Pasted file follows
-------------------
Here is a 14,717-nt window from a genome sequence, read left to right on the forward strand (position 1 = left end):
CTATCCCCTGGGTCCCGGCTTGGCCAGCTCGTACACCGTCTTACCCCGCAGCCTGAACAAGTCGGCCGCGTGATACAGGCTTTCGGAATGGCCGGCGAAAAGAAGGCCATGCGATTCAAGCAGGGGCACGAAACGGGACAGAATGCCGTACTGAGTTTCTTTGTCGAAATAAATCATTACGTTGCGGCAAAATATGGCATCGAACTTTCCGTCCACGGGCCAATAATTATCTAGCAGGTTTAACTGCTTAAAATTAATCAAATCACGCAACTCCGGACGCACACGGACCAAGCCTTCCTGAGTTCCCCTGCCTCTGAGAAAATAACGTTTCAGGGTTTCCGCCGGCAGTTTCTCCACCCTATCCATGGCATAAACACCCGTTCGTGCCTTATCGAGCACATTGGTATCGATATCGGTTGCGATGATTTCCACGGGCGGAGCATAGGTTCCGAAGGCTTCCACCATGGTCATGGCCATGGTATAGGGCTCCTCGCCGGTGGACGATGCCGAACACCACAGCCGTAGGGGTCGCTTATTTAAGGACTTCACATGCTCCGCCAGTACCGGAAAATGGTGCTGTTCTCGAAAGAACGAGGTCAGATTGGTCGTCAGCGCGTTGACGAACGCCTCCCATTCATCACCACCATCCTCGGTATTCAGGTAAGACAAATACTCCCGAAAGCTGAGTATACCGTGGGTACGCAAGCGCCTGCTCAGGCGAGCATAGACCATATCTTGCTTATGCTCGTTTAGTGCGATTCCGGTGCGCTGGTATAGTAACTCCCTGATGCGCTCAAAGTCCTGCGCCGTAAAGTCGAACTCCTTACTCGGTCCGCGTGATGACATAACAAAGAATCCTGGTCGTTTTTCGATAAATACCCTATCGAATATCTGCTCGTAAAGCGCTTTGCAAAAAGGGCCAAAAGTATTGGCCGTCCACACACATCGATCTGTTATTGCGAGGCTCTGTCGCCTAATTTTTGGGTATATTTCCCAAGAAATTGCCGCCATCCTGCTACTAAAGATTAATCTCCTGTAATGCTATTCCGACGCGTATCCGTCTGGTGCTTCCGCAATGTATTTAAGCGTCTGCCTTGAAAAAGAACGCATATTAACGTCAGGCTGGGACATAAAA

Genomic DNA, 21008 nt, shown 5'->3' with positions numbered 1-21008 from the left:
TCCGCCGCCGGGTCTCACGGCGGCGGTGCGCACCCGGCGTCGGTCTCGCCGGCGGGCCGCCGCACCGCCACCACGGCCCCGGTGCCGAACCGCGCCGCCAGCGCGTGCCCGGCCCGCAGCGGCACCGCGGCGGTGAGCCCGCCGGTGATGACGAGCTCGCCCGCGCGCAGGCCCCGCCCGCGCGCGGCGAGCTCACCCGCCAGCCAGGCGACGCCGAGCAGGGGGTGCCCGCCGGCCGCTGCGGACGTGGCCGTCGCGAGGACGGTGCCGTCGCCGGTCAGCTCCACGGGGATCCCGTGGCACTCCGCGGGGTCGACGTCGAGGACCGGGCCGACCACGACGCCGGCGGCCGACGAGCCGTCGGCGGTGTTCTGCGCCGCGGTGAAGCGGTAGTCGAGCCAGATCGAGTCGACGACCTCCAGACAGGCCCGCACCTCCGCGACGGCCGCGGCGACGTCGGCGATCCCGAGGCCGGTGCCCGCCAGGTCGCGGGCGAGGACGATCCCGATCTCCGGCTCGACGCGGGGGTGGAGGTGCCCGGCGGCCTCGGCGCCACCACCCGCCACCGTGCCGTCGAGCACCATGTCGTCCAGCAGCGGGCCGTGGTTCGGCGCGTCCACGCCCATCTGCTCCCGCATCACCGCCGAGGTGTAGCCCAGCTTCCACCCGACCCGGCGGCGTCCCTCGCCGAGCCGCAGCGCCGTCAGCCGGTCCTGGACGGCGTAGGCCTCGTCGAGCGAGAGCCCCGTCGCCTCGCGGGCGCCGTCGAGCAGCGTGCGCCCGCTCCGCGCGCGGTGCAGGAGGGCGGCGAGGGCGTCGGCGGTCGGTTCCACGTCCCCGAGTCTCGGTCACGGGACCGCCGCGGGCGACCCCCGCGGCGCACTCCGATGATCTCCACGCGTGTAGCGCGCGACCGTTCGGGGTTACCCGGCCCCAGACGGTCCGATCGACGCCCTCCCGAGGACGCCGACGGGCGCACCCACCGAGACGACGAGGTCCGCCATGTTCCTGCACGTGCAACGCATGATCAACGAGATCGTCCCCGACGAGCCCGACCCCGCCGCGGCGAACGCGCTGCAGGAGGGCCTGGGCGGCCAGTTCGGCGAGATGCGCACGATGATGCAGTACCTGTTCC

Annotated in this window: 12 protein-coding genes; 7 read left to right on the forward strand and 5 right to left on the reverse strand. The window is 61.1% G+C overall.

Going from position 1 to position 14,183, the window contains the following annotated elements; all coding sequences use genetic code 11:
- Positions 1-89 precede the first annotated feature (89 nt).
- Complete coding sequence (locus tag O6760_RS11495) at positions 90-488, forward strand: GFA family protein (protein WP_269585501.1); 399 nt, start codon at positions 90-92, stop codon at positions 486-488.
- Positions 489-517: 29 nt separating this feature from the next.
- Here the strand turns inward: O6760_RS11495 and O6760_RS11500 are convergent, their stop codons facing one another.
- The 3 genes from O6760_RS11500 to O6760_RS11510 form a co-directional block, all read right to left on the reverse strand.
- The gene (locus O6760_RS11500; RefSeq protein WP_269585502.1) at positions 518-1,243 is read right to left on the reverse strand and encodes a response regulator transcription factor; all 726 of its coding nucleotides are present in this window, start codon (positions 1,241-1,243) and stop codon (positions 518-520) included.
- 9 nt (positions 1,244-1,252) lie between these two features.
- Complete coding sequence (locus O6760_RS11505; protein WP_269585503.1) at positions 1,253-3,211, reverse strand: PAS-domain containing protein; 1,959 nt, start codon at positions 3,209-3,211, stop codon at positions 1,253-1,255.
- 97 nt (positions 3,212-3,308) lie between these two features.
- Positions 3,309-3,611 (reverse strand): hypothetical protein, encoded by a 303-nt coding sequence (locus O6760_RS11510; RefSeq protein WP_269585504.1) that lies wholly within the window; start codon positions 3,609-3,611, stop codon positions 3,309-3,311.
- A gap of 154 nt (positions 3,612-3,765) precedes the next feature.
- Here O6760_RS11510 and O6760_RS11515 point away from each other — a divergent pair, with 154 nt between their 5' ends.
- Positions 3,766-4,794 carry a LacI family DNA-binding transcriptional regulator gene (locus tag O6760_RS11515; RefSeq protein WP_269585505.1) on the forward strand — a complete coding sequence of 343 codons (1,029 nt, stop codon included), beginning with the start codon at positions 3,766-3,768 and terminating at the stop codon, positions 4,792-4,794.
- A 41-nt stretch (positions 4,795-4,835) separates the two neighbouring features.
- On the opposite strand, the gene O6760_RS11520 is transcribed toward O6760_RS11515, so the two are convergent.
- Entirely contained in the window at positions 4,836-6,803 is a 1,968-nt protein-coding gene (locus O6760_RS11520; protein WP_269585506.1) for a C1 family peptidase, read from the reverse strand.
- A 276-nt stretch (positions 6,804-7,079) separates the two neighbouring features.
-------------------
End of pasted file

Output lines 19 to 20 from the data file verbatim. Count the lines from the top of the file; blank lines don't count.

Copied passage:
- Positions 3,766-4,794 carry a LacI family DNA-binding transcriptional regulator gene (locus tag O6760_RS11515; RefSeq protein WP_269585505.1) on the forward strand — a complete coding sequence of 343 codons (1,029 nt, stop codon included), beginning with the start codon at positions 3,766-3,768 and terminating at the stop codon, positions 4,792-4,794.
- A 41-nt stretch (positions 4,795-4,835) separates the two neighbouring features.